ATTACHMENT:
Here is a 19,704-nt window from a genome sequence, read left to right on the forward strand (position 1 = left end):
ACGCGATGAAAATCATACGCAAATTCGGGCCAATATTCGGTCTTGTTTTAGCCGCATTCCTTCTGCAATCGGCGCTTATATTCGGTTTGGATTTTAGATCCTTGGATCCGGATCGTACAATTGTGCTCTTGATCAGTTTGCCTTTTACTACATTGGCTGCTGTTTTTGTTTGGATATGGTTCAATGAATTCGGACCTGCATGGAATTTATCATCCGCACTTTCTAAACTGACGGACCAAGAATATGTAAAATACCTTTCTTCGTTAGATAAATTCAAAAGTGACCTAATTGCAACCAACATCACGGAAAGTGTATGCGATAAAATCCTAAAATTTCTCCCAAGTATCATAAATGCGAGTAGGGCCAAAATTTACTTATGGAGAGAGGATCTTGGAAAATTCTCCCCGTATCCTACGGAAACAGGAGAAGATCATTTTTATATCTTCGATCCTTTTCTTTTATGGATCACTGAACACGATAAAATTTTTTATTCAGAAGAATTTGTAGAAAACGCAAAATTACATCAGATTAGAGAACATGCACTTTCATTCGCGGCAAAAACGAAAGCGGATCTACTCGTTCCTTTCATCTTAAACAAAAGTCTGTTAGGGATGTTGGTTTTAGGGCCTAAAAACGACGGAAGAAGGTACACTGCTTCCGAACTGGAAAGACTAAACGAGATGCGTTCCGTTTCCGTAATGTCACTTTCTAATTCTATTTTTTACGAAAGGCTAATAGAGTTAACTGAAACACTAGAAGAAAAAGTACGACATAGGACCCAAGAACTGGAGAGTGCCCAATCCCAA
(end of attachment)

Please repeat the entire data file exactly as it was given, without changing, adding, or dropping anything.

Here is a 19,704-nt window from a genome sequence, read left to right on the forward strand (position 1 = left end):
ACGCGATGAAAATCATACGCAAATTCGGGCCAATATTCGGTCTTGTTTTAGCCGCATTCCTTCTGCAATCGGCGCTTATATTCGGTTTGGATTTTAGATCCTTGGATCCGGATCGTACAATTGTGCTCTTGATCAGTTTGCCTTTTACTACATTGGCTGCTGTTTTTGTTTGGATATGGTTCAATGAATTCGGACCTGCATGGAATTTATCATCCGCACTTTCTAAACTGACGGACCAAGAATATGTAAAATACCTTTCTTCGTTAGATAAATTCAAAAGTGACCTAATTGCAACCAACATCACGGAAAGTGTATGCGATAAAATCCTAAAATTTCTCCCAAGTATCATAAATGCGAGTAGGGCCAAAATTTACTTATGGAGAGAGGATCTTGGAAAATTCTCCCCGTATCCTACGGAAACAGGAGAAGATCATTTTTATATCTTCGATCCTTTTCTTTTATGGATCACTGAACACGATAAAATTTTTTATTCAGAAGAATTTGTAGAAAACGCAAAATTACATCAGATTAGAGAACATGCACTTTCATTCGCGGCAAAAACGAAAGCGGATCTACTCGTTCCTTTCATCTTAAACAAAAGTCTGTTAGGGATGTTGGTTTTAGGGCCTAAAAACGACGGAAGAAGGTACACTGCTTCCGAACTGGAAAGACTAAACGAGATGCGTTCCGTTTCCGTAATGTCACTTTCTAATTCTATTTTTTACGAAAGGCTAATAGAGTTAACTGAAACACTAGAAGAAAAAGTACGACATAGGACCCAAGAACTGGAGAGTGCCCAATCCCAA